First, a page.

Radio "Voice of lebanon"
interviewed Dr Nick kahwaji (WLCU Representative to ECOSOC-United nations).by Mrs Nawal abdo lishaa-program Adwaa.
Read summary of the Interview in English:
Title of the Interview:
The role of the WLCU in the Diaspora in building bridges with the mother country, and its role in the ECOSOC of the United Nations.
Questions: Is WLCU divided or not? Why? Is this situation affecting you?
WLCU is not divided. Physically it exists outside Lebanon. There is no Emigration inside Lebanon
The ministry of emigration created another group and recognized it.
The difference is we are a NGO, meaning independent from the Lebanese government and independent from the Lebanese political parties.
The other groups belong and accept to be under the authority of the ministry of emigration.
This situation is somehow affecting us; we see that many intellectuals, that share our values, but hesitate to join.
Questions: How are you conducting your mission and building bridges with Lebanon.
WLCU is the juridical framework that connects the Lebanese associations worldwide. We strive to keep the Lebanese cultural identity alive in our descendent.
Every entity, in every city, is constantly trying to keep in touch with its local community, in continuous effort to organize this community, and to keep it in touch with Lebanon, and to encourage its members to participate in any fundraising or projects that benefit Lebanon.
For example: 100 Lebanese youth are today in Lebanon in a way to be connected with the mother country.
Questions: What does it mean you are recognized by the DPI of the UN? And accredited by the ECOSOC?
It took the WLCU, 9 years to be recognized by the UN system as an NGO, at least it means we are independent from Lebanese Government and Lebanese political parties. The fact that we are accredited with the ECOSOC and we have a consultative status with them, it will able us, at this time, to raise the issue of the Syrian refugees, as we do not have the infrastructure to support 1.5 million people who came into Lebanon lately.
Question: Do you expect a positive answer?
Answer: We need the international community to take responsibility toward this issue, Lebanon could not alone find a solution, even though there are many proposed solutions, Lebanon needs help in the security issue as well as to improve its infrastructure.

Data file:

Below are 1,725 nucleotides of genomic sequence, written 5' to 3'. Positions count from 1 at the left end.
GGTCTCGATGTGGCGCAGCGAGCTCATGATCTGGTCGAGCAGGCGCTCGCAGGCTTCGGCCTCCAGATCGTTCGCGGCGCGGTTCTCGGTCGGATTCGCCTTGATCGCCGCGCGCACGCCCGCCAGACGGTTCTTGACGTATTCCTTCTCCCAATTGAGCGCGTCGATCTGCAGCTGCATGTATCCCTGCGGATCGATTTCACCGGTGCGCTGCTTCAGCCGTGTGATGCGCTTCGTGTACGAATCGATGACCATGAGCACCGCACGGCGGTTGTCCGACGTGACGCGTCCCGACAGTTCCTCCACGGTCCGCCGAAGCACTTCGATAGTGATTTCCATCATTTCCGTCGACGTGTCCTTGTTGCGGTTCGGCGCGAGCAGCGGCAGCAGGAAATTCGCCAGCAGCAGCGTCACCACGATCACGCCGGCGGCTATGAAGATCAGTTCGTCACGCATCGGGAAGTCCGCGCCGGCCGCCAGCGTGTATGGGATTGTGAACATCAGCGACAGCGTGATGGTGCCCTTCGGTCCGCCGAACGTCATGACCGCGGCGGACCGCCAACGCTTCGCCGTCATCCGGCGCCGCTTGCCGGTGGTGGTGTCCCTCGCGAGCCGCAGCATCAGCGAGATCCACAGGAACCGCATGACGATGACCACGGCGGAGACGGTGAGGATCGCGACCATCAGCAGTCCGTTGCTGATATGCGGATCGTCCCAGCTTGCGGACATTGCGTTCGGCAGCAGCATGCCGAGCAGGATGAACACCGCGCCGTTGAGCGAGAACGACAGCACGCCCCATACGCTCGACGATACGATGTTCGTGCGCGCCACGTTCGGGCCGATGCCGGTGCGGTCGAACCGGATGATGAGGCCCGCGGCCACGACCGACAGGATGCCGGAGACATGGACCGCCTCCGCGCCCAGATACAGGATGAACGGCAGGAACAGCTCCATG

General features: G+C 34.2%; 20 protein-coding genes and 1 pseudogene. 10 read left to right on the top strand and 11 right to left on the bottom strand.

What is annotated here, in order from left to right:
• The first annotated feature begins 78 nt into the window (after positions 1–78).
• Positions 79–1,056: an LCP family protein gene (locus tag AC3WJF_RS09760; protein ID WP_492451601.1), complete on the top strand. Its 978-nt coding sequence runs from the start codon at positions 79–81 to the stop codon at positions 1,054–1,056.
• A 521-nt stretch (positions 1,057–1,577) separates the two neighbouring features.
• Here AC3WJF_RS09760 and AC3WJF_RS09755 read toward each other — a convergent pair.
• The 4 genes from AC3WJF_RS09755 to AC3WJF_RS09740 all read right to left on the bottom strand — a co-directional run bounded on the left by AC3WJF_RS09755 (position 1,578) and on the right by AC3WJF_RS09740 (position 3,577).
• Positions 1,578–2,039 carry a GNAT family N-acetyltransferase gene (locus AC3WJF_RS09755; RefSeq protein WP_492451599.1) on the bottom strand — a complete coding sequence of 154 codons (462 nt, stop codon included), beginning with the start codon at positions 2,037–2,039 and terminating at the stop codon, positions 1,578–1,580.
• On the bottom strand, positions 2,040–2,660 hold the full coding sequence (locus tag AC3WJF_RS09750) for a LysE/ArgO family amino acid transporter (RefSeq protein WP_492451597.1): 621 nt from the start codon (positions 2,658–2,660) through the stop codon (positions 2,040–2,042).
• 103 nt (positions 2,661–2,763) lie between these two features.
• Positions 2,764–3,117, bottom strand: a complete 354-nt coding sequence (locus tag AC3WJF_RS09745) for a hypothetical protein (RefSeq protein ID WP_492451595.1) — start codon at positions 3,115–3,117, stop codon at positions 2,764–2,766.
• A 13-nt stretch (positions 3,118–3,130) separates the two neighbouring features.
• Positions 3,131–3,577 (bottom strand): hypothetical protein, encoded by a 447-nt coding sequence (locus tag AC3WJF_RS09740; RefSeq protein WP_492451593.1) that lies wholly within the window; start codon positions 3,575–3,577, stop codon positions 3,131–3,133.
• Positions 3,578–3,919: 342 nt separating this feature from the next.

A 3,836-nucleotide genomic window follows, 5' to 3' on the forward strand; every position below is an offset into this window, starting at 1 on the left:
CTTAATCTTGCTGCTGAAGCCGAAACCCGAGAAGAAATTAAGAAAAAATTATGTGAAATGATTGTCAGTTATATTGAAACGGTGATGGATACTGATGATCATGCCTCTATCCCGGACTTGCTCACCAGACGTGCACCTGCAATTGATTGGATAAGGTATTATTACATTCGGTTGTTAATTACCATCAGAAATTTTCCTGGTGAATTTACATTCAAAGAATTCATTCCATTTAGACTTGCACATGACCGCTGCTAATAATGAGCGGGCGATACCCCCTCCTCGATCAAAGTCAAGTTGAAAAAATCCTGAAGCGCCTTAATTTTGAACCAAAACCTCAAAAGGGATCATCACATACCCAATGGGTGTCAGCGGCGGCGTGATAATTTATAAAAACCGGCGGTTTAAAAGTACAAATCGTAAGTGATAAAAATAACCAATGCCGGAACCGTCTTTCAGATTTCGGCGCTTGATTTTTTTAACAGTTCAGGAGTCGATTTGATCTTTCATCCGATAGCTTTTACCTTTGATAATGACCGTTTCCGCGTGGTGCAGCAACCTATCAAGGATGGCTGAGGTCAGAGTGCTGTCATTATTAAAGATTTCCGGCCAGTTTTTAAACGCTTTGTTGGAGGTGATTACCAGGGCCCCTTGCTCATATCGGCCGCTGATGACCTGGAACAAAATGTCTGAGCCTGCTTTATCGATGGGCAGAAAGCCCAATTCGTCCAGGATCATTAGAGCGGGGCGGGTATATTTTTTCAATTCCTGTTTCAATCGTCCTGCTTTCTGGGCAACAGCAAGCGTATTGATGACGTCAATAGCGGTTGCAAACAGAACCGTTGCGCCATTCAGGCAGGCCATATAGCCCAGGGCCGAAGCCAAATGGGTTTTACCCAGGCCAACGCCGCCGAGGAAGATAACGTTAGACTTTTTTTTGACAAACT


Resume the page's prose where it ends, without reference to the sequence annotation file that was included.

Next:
Question: How are you conducting your worldwide affaires in correlations with the UN mission statement?
Answer: As we know, the WLCU exists in six geographical regions. 5 geographical regions obeyed directly by the internal regulations of the WLCU. The sixth region –BRAZIL- is regulated under the cooperation treaty between the Confederation of Libano-Brasilien (CONFELIBRA) and the WLCU. Every party conducts solely its own affairs, without interfering in the affairs of the other counterpart.
In this structure, every entity is lobbying its own government, in every issue that matters to Lebanon.
Question: Lebanon is suffering today in all aspects, how are you helping on personal basis and or collective basis.
Answer: On a personal basis, every Lebanese is helping individually and we are encouraging that .On the collective work, and trying to reach a long-term solution, during my last visit to the UN, I proposed to hold an international conference in Beirut for the NGO associated with the DPI, under the title: Dialogue of cultures and dialogue of religions
Question: what does the Dialogue of cultures means? What is accepting the other?
Answer: I came to visit my Family in Abra, and it is easy to find, from the media, that no one is willing to accept the other. Or to at least accept that: the other person could be different, without having differences with him. Our objective is to work with the UN to create a booklet that outlines what the dialogue means, to educate the young students in Lebanon and in the whole Middle East.
A UN booklet that explain the meaning and the benefit of dialogue, like the Human right booklet of the UN.
Question: What does the Lebanese Emigrant stamp mean?
Answer: I told Minister Sehnaoui, that the Lebanese state did honor and recognize a few immigrants or descendants at certain time, but by issuing the Emigrant stamp, you are recognizing the role of the whole Lebanese Diaspora. I believe our kids knows now that the government could do something for them .
Question: What is next?
Answer: We will celebrate the “International day of the Lebanese Emigrant” in Vancouver, we will be inviting the Chocolate painter from NY, and we will try to prepare a symposium of the dialogue of culture with the Simon Fraser University.
Question: I wonder why the Lebanese expatriate won’t visit Lebanon and buy from its markets to revive the economy?
Answer: People are afraid to come. The media does not encourage them. I came only with my brother!
Question: What did you find?
Answer: I came to visit my family, after the latest destruction, war and religious tensions; I find that my home town has a big role to play. We all know that ABRA –the Greek Catholic village-was completely destroyed in 1985, and like the Phoenix, it was reborn from its ashes in the 1990. Today ABRA acquired a different mission: a messenger for the dialogue of religions and cultures in South Lebanon.
The municipality of ABRA invited the Sunni leaders of SAIDA and the Shiite leaders of EL HARA for a religious dinner “IFTAR”, under the auspices of the patriarch Gregory Lahham. The byzantine prayer with the Muslim prayers at the church, were mixed in a peaceful joy.
I believe this is its destiny now, and that is how I see the Dialogue of cultures: to start in a small christian village of south Lebanon and to spread to the whole world.